A SECTION of angle iron, cut from the side-piece of an old bed, makes an excellent shoe scraper. Hacksaw the section to the length you want and then drill a hole near each end. Paint it carefully and fasten to the edge of a porch or on a step with wood screws.
MANUALLY operated valves that must be set exactly are often troublesome if you make the fine adjustment freehand. I solved the problem with the setup shown in the sketch. The handwheel was removed and a short strap substituted. A bracket was attached to the pipe a short distance from the valve and a turnbuckle rigged between.
LARGE rubber-tired casters added to an old kitchen table converted it to an all-round utility table. Since it stands up high on the casters, it’s handy beside a stove or ironing board when extra table space is needed. It also acts as a hand truck for hauling large grocery orders from the back door to the cupboard.
ORIGINALLY designed for aircraft, a jet engine was converted to an orchard heater by Edward West, Jr., of Los Angeles. At high velocity, hot air is blasted out of the jet pipe, which is slanted toward the ground when in use. The air is deflected under the trees for two or three rows on each side of the heater.
HERE’S what many owners of power lawn mowers dream about —a trailer with a seat. The mower tows you around the yard as it cuts the grass, if the motor has enough beef. This trailer has a welded frame slung between a pair of scrap Model-A Ford wheels.
MANUFACTURED by the Melnor Metal Products Co., New York City, the Square Squirtⓣ is designed for use on rectangular lawns. According to the company, it throws water into corners that the conventional sprayer can’t reach without waste. It is made of brass with a standard hose fitting, has no moving parts, and is priced at about $2.
You can lift the chrome-plated handle of this Harley-Davidson Servi-Carⓣ with one hand—leaving the other free for loading bundles. The cover of the car’s package compartment is reinforced by X-shaped metal strips, made of cold-rolled sheet steel.
THIS new 15by 17-inch grill, for cooking on either indoor or outdoor fireplaces, is supported by a U-shaped frame with notches that let you adjust the grill to six, eight, or 10 inches above the fire. It can be disassembled easily and stored in a small place.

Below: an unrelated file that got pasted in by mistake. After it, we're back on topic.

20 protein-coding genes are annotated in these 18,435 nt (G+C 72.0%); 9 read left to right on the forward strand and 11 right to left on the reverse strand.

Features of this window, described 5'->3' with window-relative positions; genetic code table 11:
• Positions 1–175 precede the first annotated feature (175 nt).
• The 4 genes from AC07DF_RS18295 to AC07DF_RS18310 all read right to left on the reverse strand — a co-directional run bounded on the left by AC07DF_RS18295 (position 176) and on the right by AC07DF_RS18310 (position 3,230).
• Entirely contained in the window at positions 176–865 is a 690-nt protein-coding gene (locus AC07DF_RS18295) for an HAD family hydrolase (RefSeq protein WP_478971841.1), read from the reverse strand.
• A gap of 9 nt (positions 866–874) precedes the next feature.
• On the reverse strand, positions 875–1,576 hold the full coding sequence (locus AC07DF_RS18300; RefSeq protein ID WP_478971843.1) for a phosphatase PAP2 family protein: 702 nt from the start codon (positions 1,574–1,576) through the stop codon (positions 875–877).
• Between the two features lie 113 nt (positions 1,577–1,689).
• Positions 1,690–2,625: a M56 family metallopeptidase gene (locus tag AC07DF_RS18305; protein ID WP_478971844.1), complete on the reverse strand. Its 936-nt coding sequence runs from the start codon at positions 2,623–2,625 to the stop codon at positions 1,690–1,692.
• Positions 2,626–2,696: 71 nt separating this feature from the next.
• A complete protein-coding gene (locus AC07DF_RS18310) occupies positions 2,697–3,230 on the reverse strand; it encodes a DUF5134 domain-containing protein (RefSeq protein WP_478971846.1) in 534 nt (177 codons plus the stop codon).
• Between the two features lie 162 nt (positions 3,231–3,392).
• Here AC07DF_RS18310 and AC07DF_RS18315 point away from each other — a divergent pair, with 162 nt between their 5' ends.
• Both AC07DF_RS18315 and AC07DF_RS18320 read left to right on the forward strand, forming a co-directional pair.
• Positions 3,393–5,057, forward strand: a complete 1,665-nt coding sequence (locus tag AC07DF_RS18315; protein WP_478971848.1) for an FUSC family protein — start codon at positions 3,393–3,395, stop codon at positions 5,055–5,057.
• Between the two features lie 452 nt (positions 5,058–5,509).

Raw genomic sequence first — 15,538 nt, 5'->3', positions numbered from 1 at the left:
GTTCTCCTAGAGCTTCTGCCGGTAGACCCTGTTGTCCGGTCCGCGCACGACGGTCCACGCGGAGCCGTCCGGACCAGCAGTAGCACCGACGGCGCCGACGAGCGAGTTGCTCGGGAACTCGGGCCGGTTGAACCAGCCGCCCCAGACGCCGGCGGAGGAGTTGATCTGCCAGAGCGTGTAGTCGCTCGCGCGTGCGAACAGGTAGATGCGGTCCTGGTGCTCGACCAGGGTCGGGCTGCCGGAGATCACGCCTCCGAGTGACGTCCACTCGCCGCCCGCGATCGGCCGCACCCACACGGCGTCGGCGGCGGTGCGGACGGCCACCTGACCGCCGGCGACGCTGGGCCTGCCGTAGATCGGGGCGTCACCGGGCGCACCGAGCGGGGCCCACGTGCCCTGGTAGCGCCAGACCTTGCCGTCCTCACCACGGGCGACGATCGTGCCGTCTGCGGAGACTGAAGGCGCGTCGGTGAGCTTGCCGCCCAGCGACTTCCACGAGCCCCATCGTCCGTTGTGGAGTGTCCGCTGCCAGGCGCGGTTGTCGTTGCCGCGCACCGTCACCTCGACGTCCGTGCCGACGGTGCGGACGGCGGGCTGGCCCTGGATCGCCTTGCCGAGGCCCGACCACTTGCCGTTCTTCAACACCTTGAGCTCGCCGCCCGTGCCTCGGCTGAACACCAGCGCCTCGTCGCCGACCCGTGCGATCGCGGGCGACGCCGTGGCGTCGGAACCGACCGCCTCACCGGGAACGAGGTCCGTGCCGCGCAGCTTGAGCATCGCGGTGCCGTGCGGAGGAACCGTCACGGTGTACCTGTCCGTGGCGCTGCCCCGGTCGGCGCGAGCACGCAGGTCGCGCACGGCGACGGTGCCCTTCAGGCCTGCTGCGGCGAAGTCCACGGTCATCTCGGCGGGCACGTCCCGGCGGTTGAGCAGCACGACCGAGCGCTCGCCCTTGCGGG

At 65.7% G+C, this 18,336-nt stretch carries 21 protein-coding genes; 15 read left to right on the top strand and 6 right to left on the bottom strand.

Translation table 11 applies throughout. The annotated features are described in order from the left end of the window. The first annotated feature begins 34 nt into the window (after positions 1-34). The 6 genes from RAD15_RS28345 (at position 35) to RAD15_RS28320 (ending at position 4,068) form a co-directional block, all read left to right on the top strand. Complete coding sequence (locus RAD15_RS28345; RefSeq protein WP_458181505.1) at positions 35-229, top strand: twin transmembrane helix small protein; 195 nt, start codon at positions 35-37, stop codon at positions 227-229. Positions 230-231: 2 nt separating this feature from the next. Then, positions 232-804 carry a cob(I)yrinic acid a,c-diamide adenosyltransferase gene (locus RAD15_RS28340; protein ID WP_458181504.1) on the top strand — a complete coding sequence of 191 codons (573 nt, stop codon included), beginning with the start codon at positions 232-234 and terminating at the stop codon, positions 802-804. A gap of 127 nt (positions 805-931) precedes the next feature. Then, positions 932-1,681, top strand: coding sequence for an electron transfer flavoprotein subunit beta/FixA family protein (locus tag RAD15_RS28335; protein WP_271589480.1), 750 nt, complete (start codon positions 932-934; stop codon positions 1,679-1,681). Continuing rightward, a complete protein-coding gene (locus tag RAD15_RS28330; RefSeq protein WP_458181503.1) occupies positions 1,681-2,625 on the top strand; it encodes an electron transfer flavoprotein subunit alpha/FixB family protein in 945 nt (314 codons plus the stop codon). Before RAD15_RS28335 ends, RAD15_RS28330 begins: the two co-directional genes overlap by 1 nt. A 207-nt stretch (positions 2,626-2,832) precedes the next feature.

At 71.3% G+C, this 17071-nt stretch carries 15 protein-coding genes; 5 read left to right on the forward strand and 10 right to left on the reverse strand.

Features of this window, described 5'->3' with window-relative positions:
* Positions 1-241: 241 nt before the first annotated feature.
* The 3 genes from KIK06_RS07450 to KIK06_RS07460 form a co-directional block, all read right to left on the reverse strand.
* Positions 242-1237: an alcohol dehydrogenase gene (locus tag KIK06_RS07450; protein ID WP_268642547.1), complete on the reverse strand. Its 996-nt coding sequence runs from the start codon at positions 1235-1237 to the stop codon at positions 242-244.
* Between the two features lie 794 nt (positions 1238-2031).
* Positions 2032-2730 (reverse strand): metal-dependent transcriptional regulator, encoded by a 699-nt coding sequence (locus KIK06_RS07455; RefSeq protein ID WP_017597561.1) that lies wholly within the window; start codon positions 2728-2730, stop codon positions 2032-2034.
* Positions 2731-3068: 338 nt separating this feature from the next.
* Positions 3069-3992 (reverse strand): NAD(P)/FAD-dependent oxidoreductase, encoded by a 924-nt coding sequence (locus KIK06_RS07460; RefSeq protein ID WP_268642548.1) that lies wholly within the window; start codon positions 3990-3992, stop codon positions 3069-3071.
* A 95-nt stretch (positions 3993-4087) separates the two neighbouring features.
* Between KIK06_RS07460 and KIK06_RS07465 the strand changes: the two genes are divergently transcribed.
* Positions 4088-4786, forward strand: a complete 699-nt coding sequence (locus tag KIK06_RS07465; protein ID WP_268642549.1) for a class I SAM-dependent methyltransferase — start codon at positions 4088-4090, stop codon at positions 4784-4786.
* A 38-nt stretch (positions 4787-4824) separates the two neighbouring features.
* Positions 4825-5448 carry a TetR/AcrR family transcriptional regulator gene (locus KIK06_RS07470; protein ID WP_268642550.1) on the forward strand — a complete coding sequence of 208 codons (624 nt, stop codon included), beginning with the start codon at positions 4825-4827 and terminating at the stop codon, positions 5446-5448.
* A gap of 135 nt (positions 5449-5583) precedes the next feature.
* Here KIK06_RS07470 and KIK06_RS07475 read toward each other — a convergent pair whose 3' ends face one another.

IN THE past two years our Air Force has bombed more than 11,000 important industrial and strategic targets. There have been no casualties, either among the attacking planes or in the bombed cities. The reason: the targets were real U. S. cities—but the bombs were imaginary.
PILOTS can read their altitude faster, easier, and with less chance of error with the new altimeter at left above. Called the Kollsman 160ⓣ, it has a two-digit counter that shows altitude directly in thousands of feet, while a single sweep hand marks off additional altitude in 50-foot graduations.
THE tin cans above don’t hold food, but they’re the same kind that do. They contain tiny dynamotors, used to operate electrical equipment in airplanes. The dynamotors are hermetically sealed in the cans at sea-level pressure to keep them operating efficiently at high altitudes where reduced pressures would tend to throw them off.
Plastic Flower-Pot Container. Water is poured into this decorative Vinyliteⓣ flower-pot holder rather than into the pot itself. The plant receives moisture by absorption. It’s sold by Mary Donlan Ver Mett, Fenton, Mich., for 35 cents.
RED-FACED and hearty, Ladd Haystead pushed his chair back and roared. The idea was preposterous. He should know. Fumigate the soil? Been tried thousands of times. It never worked. Terrific story, of course, if true, but it can’t be true. Sure, he would look in on it, because he was going to that part of California anyway.